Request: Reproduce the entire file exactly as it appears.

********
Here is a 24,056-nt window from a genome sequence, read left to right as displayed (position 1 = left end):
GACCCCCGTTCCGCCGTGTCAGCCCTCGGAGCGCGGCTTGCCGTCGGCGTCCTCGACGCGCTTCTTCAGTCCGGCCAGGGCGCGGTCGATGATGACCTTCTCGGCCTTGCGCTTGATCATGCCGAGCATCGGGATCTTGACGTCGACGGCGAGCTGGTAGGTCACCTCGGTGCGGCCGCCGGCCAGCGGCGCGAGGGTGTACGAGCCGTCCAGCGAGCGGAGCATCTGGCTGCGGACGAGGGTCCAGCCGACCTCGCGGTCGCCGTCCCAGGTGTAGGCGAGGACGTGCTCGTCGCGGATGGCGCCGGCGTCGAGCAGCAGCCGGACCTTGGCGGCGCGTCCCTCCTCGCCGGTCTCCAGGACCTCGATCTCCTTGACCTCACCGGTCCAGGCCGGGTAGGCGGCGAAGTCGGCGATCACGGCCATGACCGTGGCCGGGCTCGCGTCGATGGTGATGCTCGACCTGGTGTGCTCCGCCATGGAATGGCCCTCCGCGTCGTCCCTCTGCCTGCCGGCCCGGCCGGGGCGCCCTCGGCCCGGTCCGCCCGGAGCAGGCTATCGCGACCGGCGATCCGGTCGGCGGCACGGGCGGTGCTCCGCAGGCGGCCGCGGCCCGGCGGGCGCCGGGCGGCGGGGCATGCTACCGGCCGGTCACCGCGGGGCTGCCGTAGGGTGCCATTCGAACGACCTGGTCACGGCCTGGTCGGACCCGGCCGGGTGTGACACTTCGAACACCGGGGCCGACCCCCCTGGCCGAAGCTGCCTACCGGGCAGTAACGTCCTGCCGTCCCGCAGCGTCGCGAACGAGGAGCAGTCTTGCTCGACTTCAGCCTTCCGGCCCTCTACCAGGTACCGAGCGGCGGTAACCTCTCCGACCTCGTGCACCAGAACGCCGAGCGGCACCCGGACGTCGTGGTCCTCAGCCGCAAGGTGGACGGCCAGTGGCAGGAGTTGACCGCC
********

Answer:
Here is a 24,056-nt window from a genome sequence, read left to right as displayed (position 1 = left end):
GACCCCCGTTCCGCCGTGTCAGCCCTCGGAGCGCGGCTTGCCGTCGGCGTCCTCGACGCGCTTCTTCAGTCCGGCCAGGGCGCGGTCGATGATGACCTTCTCGGCCTTGCGCTTGATCATGCCGAGCATCGGGATCTTGACGTCGACGGCGAGCTGGTAGGTCACCTCGGTGCGGCCGCCGGCCAGCGGCGCGAGGGTGTACGAGCCGTCCAGCGAGCGGAGCATCTGGCTGCGGACGAGGGTCCAGCCGACCTCGCGGTCGCCGTCCCAGGTGTAGGCGAGGACGTGCTCGTCGCGGATGGCGCCGGCGTCGAGCAGCAGCCGGACCTTGGCGGCGCGTCCCTCCTCGCCGGTCTCCAGGACCTCGATCTCCTTGACCTCACCGGTCCAGGCCGGGTAGGCGGCGAAGTCGGCGATCACGGCCATGACCGTGGCCGGGCTCGCGTCGATGGTGATGCTCGACCTGGTGTGCTCCGCCATGGAATGGCCCTCCGCGTCGTCCCTCTGCCTGCCGGCCCGGCCGGGGCGCCCTCGGCCCGGTCCGCCCGGAGCAGGCTATCGCGACCGGCGATCCGGTCGGCGGCACGGGCGGTGCTCCGCAGGCGGCCGCGGCCCGGCGGGCGCCGGGCGGCGGGGCATGCTACCGGCCGGTCACCGCGGGGCTGCCGTAGGGTGCCATTCGAACGACCTGGTCACGGCCTGGTCGGACCCGGCCGGGTGTGACACTTCGAACACCGGGGCCGACCCCCCTGGCCGAAGCTGCCTACCGGGCAGTAACGTCCTGCCGTCCCGCAGCGTCGCGAACGAGGAGCAGTCTTGCTCGACTTCAGCCTTCCGGCCCTCTACCAGGTACCGAGCGGCGGTAACCTCTCCGACCTCGTGCACCAGAACGCCGAGCGGCACCCGGACGTCGTGGTCCTCAGCCGCAAGGTGGACGGCCAGTGGCAGGAGTTGACCGCC